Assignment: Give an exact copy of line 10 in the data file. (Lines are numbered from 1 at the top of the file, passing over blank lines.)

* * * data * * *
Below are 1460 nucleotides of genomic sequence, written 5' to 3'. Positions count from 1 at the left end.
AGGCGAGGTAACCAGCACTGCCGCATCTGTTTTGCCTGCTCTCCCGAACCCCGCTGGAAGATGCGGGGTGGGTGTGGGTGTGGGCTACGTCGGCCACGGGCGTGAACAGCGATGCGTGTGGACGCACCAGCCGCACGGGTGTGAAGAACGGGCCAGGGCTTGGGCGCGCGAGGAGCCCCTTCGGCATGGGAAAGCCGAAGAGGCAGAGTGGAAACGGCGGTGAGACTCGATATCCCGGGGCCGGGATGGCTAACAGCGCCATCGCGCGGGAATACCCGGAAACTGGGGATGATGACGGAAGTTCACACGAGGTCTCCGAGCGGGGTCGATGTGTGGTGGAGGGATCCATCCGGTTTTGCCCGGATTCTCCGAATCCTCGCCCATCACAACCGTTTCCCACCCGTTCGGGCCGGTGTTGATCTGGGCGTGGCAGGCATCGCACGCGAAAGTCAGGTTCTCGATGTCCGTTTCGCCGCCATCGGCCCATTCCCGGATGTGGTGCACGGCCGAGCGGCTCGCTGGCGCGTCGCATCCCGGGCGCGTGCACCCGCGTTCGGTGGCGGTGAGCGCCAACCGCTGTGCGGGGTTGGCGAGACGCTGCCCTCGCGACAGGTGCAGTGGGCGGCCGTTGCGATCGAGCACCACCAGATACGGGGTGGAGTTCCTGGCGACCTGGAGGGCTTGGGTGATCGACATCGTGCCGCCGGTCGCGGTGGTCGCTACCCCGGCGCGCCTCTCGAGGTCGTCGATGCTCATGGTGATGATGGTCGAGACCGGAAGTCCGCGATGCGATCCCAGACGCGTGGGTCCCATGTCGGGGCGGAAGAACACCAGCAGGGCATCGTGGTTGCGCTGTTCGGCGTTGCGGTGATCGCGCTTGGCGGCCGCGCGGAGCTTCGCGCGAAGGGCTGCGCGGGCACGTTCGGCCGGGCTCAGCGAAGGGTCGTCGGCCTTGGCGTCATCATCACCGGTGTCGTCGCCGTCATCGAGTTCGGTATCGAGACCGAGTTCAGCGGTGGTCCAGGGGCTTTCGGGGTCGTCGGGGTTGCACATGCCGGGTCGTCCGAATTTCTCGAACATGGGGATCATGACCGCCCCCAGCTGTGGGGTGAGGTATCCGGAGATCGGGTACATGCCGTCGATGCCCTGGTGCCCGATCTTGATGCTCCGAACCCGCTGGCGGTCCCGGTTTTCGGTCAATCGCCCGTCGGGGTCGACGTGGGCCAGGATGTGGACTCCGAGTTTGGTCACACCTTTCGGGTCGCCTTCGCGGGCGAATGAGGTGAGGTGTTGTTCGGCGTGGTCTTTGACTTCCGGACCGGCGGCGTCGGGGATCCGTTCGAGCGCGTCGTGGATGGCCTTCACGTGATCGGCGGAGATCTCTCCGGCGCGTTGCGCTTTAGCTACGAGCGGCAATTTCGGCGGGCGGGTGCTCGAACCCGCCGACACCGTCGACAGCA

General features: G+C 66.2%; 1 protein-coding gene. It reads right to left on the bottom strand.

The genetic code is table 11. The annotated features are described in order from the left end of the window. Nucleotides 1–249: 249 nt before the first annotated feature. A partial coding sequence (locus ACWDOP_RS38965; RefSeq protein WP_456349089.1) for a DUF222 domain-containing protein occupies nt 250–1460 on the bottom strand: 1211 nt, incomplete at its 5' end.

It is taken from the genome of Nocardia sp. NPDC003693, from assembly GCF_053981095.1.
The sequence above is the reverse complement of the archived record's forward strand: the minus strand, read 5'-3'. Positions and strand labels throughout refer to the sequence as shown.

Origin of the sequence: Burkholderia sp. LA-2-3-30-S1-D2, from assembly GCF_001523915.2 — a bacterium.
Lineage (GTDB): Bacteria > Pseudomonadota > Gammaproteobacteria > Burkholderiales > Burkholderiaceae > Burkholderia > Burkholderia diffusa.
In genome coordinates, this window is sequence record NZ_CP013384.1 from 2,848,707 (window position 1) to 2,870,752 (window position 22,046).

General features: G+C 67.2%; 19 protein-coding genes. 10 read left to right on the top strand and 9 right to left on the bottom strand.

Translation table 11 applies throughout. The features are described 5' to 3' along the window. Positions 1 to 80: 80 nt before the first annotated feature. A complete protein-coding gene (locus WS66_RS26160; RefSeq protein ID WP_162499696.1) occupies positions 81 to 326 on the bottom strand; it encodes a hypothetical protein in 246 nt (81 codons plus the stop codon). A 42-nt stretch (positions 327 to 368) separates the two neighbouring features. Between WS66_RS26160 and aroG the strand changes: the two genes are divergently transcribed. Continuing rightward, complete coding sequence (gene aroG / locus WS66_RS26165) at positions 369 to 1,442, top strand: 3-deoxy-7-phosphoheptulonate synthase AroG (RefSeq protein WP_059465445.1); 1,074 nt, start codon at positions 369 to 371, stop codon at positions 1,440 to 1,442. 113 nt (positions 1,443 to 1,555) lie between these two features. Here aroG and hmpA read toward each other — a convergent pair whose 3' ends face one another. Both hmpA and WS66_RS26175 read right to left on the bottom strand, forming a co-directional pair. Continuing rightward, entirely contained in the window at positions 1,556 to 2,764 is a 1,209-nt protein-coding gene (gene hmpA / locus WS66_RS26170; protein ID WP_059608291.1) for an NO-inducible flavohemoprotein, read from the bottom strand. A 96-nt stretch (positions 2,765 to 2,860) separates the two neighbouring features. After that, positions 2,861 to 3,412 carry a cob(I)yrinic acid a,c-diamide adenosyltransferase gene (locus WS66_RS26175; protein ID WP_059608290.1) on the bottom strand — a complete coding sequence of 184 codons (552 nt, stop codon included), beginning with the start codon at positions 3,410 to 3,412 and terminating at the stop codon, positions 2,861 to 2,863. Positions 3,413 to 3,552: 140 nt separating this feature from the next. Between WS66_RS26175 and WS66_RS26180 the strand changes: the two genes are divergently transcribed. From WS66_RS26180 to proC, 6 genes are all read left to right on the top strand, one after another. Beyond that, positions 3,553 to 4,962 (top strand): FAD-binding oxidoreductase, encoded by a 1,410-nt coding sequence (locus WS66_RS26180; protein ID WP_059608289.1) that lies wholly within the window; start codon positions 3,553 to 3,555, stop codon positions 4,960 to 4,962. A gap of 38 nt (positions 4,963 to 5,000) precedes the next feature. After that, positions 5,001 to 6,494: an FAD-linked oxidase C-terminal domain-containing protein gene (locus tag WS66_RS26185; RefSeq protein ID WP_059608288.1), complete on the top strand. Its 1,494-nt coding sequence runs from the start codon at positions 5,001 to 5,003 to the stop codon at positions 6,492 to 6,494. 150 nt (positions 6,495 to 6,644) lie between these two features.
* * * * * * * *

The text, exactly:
General features: G+C 67.2%; 19 protein-coding genes. 10 read left to right on the top strand and 9 right to left on the bottom strand.